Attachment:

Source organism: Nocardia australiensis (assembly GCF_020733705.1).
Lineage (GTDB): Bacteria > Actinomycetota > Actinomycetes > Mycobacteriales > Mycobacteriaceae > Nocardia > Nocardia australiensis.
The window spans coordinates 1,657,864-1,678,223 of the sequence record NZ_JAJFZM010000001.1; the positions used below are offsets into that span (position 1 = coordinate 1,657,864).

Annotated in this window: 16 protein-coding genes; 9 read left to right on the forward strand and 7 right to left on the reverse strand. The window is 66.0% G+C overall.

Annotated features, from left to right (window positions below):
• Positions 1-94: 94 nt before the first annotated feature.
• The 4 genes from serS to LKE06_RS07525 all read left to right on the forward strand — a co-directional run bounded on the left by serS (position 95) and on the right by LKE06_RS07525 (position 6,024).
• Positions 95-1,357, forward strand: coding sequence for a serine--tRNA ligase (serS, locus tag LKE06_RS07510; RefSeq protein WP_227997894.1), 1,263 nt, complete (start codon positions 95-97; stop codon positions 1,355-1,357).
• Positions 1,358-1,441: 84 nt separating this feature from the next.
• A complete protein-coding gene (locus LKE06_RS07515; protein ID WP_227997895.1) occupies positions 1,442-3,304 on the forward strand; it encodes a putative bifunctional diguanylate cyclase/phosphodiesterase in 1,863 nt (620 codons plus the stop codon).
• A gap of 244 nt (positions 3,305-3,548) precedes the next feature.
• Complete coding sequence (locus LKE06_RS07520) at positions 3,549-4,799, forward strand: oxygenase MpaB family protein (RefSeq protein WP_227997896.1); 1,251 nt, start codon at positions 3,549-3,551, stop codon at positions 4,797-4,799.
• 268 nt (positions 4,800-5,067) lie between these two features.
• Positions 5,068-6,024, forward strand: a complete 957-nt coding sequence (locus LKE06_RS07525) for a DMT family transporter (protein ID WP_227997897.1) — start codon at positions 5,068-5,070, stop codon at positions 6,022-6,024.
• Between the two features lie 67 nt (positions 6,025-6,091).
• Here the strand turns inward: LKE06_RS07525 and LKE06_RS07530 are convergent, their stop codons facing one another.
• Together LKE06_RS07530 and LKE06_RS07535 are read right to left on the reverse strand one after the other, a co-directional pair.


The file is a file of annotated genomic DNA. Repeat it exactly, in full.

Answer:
Source organism: Nocardia australiensis (assembly GCF_020733705.1).
Lineage (GTDB): Bacteria > Actinomycetota > Actinomycetes > Mycobacteriales > Mycobacteriaceae > Nocardia > Nocardia australiensis.
The window spans coordinates 1,657,864-1,678,223 of the sequence record NZ_JAJFZM010000001.1; the positions used below are offsets into that span (position 1 = coordinate 1,657,864).

Annotated in this window: 16 protein-coding genes; 9 read left to right on the forward strand and 7 right to left on the reverse strand. The window is 66.0% G+C overall.

Annotated features, from left to right (window positions below):
• Positions 1-94: 94 nt before the first annotated feature.
• The 4 genes from serS to LKE06_RS07525 all read left to right on the forward strand — a co-directional run bounded on the left by serS (position 95) and on the right by LKE06_RS07525 (position 6,024).
• Positions 95-1,357, forward strand: coding sequence for a serine--tRNA ligase (serS, locus tag LKE06_RS07510; RefSeq protein WP_227997894.1), 1,263 nt, complete (start codon positions 95-97; stop codon positions 1,355-1,357).
• Positions 1,358-1,441: 84 nt separating this feature from the next.
• A complete protein-coding gene (locus LKE06_RS07515; protein ID WP_227997895.1) occupies positions 1,442-3,304 on the forward strand; it encodes a putative bifunctional diguanylate cyclase/phosphodiesterase in 1,863 nt (620 codons plus the stop codon).
• A gap of 244 nt (positions 3,305-3,548) precedes the next feature.
• Complete coding sequence (locus LKE06_RS07520) at positions 3,549-4,799, forward strand: oxygenase MpaB family protein (RefSeq protein WP_227997896.1); 1,251 nt, start codon at positions 3,549-3,551, stop codon at positions 4,797-4,799.
• 268 nt (positions 4,800-5,067) lie between these two features.
• Positions 5,068-6,024, forward strand: a complete 957-nt coding sequence (locus LKE06_RS07525) for a DMT family transporter (protein ID WP_227997897.1) — start codon at positions 5,068-5,070, stop codon at positions 6,022-6,024.
• Between the two features lie 67 nt (positions 6,025-6,091).
• Here the strand turns inward: LKE06_RS07525 and LKE06_RS07530 are convergent, their stop codons facing one another.
• Together LKE06_RS07530 and LKE06_RS07535 are read right to left on the reverse strand one after the other, a co-directional pair.